If it isn’t safe to play UF by Sept. 6, there is a policy in BSC bylaws that would allow EWU to forfeit a conference game to reschedule against UF to try and make that money. There would be a financial penalty for sacrificing a conference game, but it wouldn’t be as big as the potential $750,000 check coming from the UF game. 

“That’s going to be something we’ll watch very closely and probably be one of the first things we have to make a decision on,” Hickey said. 

Other sports, such as volleyball and soccer, are also up in the air. Those seasons will look different than normal in the BSC. The regular season champion in soccer will receive an automatic bid to the NCAA Tournament; no BSC tournament will be played. Volleyball will play a 16-game regular season conference schedule, with the top four teams advancing to the BSC Tournament. 

Hickey said if a similar situation evolves where it’s deemed unsafe to have fans in the stands for soccer and volleyball, it wouldn’t make sense to risk that same situation for the athletes.

“If it’s not safe for 200 people to sit and watch a soccer game, then why are we allowing kids on the field running into each other and sweating all over each other?” Hickey said. “That doesn’t make sense. I would say if it’s not safe to sit there and watch, why would you put student-athletes in jeopardy?” 

Men’s and women’s basketball is also facing a tweak. The Big Sky announced on May 22 that the conference season would be shortened to 16 games from its usual 20 as a cost-cutting measure. The conference still plans to hold its tournament next March in Boise with all 11 teams participating.

Mckenzie Ford for The Easterner

One of the few guarantees surrounding the athletic department is budget cuts. Right now, they’re being asked to cut between 20-30% of their overall budget, according to Hickey. Most of what will be cut has yet to be decided, but some administrative positions that are currently vacant won’t be filled. The slices won’t stop there.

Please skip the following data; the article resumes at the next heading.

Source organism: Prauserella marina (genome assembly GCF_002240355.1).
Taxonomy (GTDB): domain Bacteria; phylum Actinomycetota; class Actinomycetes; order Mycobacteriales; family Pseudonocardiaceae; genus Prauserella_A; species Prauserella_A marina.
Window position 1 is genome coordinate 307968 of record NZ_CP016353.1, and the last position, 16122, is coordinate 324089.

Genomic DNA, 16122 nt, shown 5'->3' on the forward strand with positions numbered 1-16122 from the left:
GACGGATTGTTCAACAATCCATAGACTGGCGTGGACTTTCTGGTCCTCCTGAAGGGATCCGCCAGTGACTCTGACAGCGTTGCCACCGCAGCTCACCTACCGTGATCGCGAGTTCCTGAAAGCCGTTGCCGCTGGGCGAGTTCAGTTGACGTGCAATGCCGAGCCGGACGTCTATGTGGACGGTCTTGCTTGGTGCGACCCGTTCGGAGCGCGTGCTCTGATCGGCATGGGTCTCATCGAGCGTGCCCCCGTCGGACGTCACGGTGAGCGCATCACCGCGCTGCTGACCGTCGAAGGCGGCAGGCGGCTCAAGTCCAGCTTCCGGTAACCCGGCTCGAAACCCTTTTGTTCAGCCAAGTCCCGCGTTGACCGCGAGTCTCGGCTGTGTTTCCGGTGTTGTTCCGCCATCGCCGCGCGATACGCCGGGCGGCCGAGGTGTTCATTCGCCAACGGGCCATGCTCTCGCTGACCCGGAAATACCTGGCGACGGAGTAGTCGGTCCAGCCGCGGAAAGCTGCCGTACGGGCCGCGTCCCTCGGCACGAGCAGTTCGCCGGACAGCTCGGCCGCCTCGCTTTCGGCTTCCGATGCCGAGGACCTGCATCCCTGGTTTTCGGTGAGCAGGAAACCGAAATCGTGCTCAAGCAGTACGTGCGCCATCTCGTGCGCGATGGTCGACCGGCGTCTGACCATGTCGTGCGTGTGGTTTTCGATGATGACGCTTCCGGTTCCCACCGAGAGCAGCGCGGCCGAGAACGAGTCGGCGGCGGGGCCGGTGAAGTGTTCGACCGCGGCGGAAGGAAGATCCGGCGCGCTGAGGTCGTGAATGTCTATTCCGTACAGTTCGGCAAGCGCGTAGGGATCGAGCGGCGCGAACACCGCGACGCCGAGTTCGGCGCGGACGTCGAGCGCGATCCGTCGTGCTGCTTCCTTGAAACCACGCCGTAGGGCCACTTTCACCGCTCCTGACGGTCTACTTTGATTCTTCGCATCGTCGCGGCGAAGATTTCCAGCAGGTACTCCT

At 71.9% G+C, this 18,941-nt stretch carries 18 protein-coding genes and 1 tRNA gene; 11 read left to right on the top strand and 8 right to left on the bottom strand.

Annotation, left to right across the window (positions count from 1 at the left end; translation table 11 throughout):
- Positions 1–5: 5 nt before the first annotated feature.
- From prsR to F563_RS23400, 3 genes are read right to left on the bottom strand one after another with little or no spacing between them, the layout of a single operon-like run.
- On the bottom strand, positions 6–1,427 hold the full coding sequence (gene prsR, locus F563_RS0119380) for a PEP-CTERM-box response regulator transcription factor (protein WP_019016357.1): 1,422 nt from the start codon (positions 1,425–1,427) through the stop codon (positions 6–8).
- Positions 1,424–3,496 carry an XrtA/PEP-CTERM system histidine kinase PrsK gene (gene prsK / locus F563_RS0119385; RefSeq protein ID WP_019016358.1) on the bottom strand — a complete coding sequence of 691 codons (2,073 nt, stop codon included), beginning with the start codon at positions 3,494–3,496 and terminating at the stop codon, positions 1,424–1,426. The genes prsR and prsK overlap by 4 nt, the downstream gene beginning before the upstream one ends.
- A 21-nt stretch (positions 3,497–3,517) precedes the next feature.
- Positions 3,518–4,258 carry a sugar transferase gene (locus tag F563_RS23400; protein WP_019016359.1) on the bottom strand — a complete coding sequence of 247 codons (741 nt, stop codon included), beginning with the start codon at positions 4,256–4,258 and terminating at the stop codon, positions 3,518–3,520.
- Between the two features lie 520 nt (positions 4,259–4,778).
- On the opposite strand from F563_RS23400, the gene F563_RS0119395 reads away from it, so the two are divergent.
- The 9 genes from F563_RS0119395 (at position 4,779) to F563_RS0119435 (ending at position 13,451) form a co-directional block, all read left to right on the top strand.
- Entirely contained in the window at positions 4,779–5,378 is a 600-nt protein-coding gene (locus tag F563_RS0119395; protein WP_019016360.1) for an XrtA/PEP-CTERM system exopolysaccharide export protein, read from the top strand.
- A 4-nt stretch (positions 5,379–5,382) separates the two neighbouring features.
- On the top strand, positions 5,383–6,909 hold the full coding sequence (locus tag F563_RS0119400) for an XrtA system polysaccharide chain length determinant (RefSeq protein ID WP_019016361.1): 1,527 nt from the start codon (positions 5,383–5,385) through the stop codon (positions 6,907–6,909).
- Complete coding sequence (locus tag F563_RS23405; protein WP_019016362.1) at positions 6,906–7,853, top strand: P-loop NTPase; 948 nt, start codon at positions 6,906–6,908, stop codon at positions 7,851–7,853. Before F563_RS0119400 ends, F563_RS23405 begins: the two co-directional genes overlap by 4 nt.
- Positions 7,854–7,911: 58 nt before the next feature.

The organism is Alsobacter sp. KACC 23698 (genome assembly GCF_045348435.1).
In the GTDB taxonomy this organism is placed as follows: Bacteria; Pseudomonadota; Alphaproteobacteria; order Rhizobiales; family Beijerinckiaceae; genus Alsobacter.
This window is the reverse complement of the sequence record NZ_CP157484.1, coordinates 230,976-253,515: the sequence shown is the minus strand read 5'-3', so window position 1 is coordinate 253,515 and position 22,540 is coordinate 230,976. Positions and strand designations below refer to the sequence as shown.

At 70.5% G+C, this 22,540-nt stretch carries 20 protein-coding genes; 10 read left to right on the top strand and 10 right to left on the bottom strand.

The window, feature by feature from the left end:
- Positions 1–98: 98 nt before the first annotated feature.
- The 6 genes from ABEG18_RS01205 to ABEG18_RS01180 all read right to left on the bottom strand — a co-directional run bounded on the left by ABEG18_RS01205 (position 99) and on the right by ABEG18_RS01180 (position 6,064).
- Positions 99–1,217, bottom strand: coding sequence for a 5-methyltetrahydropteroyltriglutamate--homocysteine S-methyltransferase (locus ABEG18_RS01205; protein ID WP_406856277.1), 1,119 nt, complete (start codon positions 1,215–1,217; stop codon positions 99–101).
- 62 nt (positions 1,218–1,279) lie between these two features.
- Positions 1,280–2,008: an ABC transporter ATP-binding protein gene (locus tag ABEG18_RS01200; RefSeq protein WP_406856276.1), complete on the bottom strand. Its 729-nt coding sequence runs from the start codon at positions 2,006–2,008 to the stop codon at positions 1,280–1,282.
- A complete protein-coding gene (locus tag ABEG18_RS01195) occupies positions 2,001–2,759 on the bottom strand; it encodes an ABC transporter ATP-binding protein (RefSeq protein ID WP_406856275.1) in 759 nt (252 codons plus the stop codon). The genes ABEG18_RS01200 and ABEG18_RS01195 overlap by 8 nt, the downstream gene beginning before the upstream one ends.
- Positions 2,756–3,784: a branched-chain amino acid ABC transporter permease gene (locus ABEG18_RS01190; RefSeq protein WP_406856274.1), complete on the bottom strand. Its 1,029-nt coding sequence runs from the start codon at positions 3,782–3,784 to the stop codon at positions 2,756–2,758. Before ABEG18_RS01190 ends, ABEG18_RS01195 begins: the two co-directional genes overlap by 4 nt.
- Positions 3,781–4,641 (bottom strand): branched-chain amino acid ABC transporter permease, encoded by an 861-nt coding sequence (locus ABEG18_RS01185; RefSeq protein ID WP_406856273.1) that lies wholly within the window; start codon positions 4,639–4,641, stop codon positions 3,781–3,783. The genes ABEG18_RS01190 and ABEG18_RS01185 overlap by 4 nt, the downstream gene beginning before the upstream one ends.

“The first thing we’re looking at is team travel,” Hickey said. “We’ll look at the whole gamut of game experience expenses … as we go through this process, if we cannot find enough funds to meet our realignment, we’ll have to look at the next level of (cuts).” 

Hickey said other cuts EWU is looking into include officiating costs and salary cuts among various staff.

The athletic department is preliminarily looking to cut $2.1 million of institutional support, a lot of which comes from student fees. 

“It’s not that money is going back (to the university),” Hickey said. “Because (EWU) is anticipating enrollment will be down, the pool of money they have to work with is less. Therefore, the different groups that (have) always helped will get less. Everybody that’s got a part of those fees will have to take a cut.”

The athletic department presented its proposed student fee cut before a student-led committee, which decides how student fees are allocated, according to Dr. Samantha Armstrong-Ash, interim associate vice president for student life and dean of students.

This year, the athletic department received roughly $2.175 million from the Students and Activities budget (SNA fee). The proposed budget for 2020-21 is down to $1.7 million, a cut of around 20%. 

“It’s going to be painful, but they are prepared to absorb up to a 20% cut off what they received last year,” Armstrong-Ash said. 

SNA fee allocation is determined largely by EWU’s enrollment, which has been steadily declining in the past two years.